About five months ago, I got the worst haircut of my life, so I instantly wondered how to survive a bad haircut. I was seriously tempted to spend the rest of the year sequestered in my house with the blinds drawn, but instead I called my usual stylist and made an appointment for that same day. Here’s all of the advice she gave me on how to survive a bad haircut, not that I’ll need them again now that I’ve learned my lesson about cheating on my stylist with some hack (pun intended).
This is the first in my suggestions of how to survive a bad haircut because it’s important that you do it, right away, after the original, horrible cut. Your own stylist, the one you rely on a few times a year, will already know how to talk you off the ledge, communicate with you about a fix, and how to work with your hair. She won’t laugh at your misfortune, though she might give you a gentle “I told you not to trust anyone else!”
My haircut disaster involved mis-matched and hack-y layers, so my stylist recommended I invest in a few cute headbands of the “thick and stretchy” variety for everyday, and the “thin and sparkly” for dress-up. Once my hair was pushed back, or held back, with a headband, the hack-y layers weren’t as noticeable, and I wasn’t as tempted to shave my head and start over.
She also recommended a couple of cute clips for dealing with the bad hair days she knew I’d have at least once a week as the hack haircut grew out a little. I found some adorable and inexpensive ones at Forever 21 and H&M, but you can even find them at the local drugstore.
Luckily, my hair disaster happened in winter, when I tend to wear hats anyway. Fedoras are in, and so are slouchy knit beanies! If your bad haircut happens in summer, wear a cute straw hat! Why not? They’re the perfect bad hair day disguise.
I’ve always wanted to try a daring non-natural color, so my stylist let me have it. The logic? Why not? You might find out you like it, and right now, you have nothing to lose. So I added the blue and purple streaks, and she’s right: I loved it! And now that my hair is growing out, and I need to look like me again, she’s dyed over them.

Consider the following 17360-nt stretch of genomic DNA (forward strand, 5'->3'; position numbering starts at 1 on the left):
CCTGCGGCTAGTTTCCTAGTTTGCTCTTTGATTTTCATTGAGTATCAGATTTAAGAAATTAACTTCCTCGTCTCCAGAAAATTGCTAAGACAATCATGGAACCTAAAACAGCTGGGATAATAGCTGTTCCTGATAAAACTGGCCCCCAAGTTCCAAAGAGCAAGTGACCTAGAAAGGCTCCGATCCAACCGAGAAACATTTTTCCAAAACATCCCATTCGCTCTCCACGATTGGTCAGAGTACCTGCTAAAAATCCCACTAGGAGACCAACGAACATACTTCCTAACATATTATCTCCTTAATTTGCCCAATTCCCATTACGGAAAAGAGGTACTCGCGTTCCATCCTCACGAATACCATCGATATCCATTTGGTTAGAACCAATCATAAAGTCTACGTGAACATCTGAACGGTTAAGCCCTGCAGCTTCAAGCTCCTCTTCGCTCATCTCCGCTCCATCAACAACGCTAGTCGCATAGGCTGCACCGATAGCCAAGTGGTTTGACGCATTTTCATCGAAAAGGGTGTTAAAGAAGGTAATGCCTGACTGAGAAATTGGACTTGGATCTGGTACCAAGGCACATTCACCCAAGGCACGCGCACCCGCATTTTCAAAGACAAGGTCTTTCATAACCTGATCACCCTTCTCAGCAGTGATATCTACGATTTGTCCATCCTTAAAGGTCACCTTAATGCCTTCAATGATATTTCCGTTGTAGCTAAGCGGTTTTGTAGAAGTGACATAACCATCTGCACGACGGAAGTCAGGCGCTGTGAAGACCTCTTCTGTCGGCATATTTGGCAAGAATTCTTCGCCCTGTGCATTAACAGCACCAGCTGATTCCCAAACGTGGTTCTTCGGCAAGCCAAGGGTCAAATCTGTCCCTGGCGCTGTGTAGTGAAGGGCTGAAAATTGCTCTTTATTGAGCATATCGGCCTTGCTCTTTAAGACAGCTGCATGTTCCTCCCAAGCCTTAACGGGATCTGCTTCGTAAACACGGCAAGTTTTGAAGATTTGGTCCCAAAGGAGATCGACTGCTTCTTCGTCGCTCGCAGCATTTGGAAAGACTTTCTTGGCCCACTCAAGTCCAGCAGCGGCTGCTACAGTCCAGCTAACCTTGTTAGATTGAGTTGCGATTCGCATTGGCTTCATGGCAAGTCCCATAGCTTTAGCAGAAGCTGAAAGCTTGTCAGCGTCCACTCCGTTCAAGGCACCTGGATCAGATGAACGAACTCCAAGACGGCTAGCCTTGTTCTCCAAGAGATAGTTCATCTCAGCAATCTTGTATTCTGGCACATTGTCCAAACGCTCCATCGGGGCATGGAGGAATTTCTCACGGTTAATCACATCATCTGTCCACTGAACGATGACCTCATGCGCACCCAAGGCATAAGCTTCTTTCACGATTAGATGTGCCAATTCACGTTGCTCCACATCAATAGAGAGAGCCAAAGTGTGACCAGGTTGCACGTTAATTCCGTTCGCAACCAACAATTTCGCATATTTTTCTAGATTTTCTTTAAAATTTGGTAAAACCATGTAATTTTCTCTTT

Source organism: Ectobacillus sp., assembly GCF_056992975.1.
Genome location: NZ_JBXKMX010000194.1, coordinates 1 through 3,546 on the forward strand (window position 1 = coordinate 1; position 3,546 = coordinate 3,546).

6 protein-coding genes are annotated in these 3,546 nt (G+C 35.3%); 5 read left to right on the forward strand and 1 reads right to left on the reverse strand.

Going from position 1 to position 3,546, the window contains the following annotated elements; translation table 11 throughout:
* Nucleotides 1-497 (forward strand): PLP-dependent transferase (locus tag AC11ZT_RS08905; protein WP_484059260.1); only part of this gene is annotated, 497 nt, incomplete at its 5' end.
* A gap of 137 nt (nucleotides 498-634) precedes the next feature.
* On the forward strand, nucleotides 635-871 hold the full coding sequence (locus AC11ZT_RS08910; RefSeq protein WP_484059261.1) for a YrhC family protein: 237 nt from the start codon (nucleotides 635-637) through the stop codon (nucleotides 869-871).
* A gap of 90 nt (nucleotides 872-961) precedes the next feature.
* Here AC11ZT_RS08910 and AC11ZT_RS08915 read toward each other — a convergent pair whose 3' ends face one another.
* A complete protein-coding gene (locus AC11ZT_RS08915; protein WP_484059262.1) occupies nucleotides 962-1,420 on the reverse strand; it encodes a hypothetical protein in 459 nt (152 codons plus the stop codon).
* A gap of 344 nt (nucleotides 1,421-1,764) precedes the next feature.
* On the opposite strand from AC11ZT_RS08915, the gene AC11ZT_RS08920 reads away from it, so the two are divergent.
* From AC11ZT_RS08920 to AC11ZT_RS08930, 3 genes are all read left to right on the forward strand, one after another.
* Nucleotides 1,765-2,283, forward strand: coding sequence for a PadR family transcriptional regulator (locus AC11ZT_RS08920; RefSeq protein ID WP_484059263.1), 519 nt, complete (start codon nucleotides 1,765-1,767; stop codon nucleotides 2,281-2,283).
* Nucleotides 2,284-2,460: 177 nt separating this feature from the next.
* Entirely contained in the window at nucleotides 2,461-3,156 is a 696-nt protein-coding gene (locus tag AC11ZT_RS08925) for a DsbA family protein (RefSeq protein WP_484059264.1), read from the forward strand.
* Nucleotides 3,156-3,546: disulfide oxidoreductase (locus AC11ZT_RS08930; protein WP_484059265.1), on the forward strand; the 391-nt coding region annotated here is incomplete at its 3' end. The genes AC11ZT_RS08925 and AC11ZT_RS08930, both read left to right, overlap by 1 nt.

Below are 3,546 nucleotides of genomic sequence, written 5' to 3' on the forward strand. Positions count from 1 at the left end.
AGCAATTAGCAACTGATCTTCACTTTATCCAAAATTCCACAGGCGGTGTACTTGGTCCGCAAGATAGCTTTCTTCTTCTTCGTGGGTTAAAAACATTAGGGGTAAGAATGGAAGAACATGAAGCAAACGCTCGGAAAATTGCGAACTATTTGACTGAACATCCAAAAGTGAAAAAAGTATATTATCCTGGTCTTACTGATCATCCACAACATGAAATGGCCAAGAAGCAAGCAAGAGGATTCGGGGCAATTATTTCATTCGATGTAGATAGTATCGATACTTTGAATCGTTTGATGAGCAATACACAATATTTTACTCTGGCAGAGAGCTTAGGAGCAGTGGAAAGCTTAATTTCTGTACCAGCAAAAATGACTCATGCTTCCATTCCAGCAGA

My stylist’s first bit of real advice for how to deal with a bad haircut in the long-term came near the end of my fix-it appointment. She told me, simply, to be patient. A bad haircut, alas, takes just as long as a good one to grow out… even longer, if the bad haircut was too short or choppy. Bad bangs will take about 6 weeks to grow out. Bad layers, about 10. Be patient, and if you have to, schedule an in-between “trim and shape-up” with your Good Stylist to make sure you keep to the growing-out plan.
You know what? You’re beautiful, and bold, and you can laugh at yourself. So who cares about one bad haircut in your lifetime of looking smashing? Go with it! Wear your too-short hair in a faux hawk to work. Dye it an unreal shade of pink. Buy those clippies you thought were way too gaudy for you, and wear them anyway! And who cares if your ears stick out when you wear a baseball cap? You’re still you, fashionable and fun and funky.
See? A disastrously-bad haircut isn’t the end of the world! It’s important to work out a game plan with your stylist as soon as you can, and to stick to it. But other than that, why not try something new and bold in the meantime? Do you have any other bad haircut survival tips to share? Or maybe a haircut horror story?
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